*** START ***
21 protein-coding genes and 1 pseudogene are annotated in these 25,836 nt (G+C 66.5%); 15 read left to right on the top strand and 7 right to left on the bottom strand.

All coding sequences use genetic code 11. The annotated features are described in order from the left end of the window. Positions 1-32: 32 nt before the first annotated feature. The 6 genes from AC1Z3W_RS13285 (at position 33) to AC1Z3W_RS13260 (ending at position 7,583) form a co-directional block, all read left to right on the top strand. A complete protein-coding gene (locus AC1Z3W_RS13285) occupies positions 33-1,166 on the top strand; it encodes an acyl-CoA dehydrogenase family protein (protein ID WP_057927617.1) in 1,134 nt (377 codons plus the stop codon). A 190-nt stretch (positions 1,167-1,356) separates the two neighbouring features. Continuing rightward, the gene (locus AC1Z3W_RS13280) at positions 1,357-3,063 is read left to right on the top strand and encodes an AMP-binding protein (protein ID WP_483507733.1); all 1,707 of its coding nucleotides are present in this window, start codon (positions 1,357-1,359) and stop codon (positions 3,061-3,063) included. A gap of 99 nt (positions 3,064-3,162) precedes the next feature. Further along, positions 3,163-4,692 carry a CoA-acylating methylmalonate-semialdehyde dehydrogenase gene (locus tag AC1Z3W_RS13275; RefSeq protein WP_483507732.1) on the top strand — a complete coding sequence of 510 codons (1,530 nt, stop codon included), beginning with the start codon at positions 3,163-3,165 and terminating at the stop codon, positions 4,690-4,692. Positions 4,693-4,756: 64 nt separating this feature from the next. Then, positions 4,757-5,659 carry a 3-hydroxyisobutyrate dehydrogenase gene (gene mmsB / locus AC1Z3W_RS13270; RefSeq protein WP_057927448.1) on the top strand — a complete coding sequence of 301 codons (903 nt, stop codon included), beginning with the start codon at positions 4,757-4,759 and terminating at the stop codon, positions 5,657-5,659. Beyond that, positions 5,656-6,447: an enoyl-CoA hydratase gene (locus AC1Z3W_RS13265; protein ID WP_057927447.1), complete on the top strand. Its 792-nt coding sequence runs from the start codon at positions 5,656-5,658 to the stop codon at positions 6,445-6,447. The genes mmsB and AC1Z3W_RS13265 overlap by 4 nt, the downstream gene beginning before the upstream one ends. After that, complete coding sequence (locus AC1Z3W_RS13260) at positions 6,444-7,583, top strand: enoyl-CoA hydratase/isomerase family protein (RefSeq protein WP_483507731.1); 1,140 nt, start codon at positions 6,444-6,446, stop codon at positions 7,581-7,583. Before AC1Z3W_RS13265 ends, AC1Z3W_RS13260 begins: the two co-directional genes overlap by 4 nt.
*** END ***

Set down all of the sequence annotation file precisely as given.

21 protein-coding genes and 1 pseudogene are annotated in these 25,836 nt (G+C 66.5%); 15 read left to right on the top strand and 7 right to left on the bottom strand.

All coding sequences use genetic code 11. The annotated features are described in order from the left end of the window. Positions 1-32: 32 nt before the first annotated feature. The 6 genes from AC1Z3W_RS13285 (at position 33) to AC1Z3W_RS13260 (ending at position 7,583) form a co-directional block, all read left to right on the top strand. A complete protein-coding gene (locus AC1Z3W_RS13285) occupies positions 33-1,166 on the top strand; it encodes an acyl-CoA dehydrogenase family protein (protein ID WP_057927617.1) in 1,134 nt (377 codons plus the stop codon). A 190-nt stretch (positions 1,167-1,356) separates the two neighbouring features. Continuing rightward, the gene (locus AC1Z3W_RS13280) at positions 1,357-3,063 is read left to right on the top strand and encodes an AMP-binding protein (protein ID WP_483507733.1); all 1,707 of its coding nucleotides are present in this window, start codon (positions 1,357-1,359) and stop codon (positions 3,061-3,063) included. A gap of 99 nt (positions 3,064-3,162) precedes the next feature. Further along, positions 3,163-4,692 carry a CoA-acylating methylmalonate-semialdehyde dehydrogenase gene (locus tag AC1Z3W_RS13275; RefSeq protein WP_483507732.1) on the top strand — a complete coding sequence of 510 codons (1,530 nt, stop codon included), beginning with the start codon at positions 3,163-3,165 and terminating at the stop codon, positions 4,690-4,692. Positions 4,693-4,756: 64 nt separating this feature from the next. Then, positions 4,757-5,659 carry a 3-hydroxyisobutyrate dehydrogenase gene (gene mmsB / locus AC1Z3W_RS13270; RefSeq protein WP_057927448.1) on the top strand — a complete coding sequence of 301 codons (903 nt, stop codon included), beginning with the start codon at positions 4,757-4,759 and terminating at the stop codon, positions 5,657-5,659. Beyond that, positions 5,656-6,447: an enoyl-CoA hydratase gene (locus AC1Z3W_RS13265; protein ID WP_057927447.1), complete on the top strand. Its 792-nt coding sequence runs from the start codon at positions 5,656-5,658 to the stop codon at positions 6,445-6,447. The genes mmsB and AC1Z3W_RS13265 overlap by 4 nt, the downstream gene beginning before the upstream one ends. After that, complete coding sequence (locus AC1Z3W_RS13260) at positions 6,444-7,583, top strand: enoyl-CoA hydratase/isomerase family protein (RefSeq protein WP_483507731.1); 1,140 nt, start codon at positions 6,444-6,446, stop codon at positions 7,581-7,583. Before AC1Z3W_RS13265 ends, AC1Z3W_RS13260 begins: the two co-directional genes overlap by 4 nt.